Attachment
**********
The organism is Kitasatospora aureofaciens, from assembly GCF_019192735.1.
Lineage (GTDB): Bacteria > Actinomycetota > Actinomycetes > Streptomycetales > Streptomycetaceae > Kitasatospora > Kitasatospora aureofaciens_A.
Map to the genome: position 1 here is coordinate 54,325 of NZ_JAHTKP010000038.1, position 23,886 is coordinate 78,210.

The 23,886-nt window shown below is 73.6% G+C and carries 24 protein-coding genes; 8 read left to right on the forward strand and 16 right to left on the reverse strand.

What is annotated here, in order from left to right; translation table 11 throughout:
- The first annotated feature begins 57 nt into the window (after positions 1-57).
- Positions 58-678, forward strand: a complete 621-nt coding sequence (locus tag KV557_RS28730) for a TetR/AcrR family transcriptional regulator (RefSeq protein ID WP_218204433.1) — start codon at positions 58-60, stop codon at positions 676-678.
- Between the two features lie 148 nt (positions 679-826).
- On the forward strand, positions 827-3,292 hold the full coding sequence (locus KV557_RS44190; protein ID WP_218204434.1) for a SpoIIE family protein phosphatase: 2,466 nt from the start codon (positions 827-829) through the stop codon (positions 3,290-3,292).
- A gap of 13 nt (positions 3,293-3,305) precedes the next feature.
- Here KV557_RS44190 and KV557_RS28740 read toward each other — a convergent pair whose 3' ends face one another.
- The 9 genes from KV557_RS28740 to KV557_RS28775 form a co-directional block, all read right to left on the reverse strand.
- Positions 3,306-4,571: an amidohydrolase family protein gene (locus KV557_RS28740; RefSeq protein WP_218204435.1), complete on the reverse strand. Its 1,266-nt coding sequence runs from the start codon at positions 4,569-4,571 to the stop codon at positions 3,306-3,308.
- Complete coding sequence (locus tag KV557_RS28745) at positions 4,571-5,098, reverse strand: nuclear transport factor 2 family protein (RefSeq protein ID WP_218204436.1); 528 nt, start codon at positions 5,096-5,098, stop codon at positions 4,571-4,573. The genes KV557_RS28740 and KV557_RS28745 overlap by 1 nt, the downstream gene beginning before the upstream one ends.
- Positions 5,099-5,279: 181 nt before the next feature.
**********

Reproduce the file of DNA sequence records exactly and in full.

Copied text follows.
The organism is Kitasatospora aureofaciens, from assembly GCF_019192735.1.
Lineage (GTDB): Bacteria > Actinomycetota > Actinomycetes > Streptomycetales > Streptomycetaceae > Kitasatospora > Kitasatospora aureofaciens_A.
Map to the genome: position 1 here is coordinate 54,325 of NZ_JAHTKP010000038.1, position 23,886 is coordinate 78,210.

The 23,886-nt window shown below is 73.6% G+C and carries 24 protein-coding genes; 8 read left to right on the forward strand and 16 right to left on the reverse strand.

What is annotated here, in order from left to right; translation table 11 throughout:
- The first annotated feature begins 57 nt into the window (after positions 1-57).
- Positions 58-678, forward strand: a complete 621-nt coding sequence (locus tag KV557_RS28730) for a TetR/AcrR family transcriptional regulator (RefSeq protein ID WP_218204433.1) — start codon at positions 58-60, stop codon at positions 676-678.
- Between the two features lie 148 nt (positions 679-826).
- On the forward strand, positions 827-3,292 hold the full coding sequence (locus KV557_RS44190; protein ID WP_218204434.1) for a SpoIIE family protein phosphatase: 2,466 nt from the start codon (positions 827-829) through the stop codon (positions 3,290-3,292).
- A gap of 13 nt (positions 3,293-3,305) precedes the next feature.
- Here KV557_RS44190 and KV557_RS28740 read toward each other — a convergent pair whose 3' ends face one another.
- The 9 genes from KV557_RS28740 to KV557_RS28775 form a co-directional block, all read right to left on the reverse strand.
- Positions 3,306-4,571: an amidohydrolase family protein gene (locus KV557_RS28740; RefSeq protein WP_218204435.1), complete on the reverse strand. Its 1,266-nt coding sequence runs from the start codon at positions 4,569-4,571 to the stop codon at positions 3,306-3,308.
- Complete coding sequence (locus tag KV557_RS28745) at positions 4,571-5,098, reverse strand: nuclear transport factor 2 family protein (RefSeq protein ID WP_218204436.1); 528 nt, start codon at positions 5,096-5,098, stop codon at positions 4,571-4,573. The genes KV557_RS28740 and KV557_RS28745 overlap by 1 nt, the downstream gene beginning before the upstream one ends.
- Positions 5,099-5,279: 181 nt before the next feature.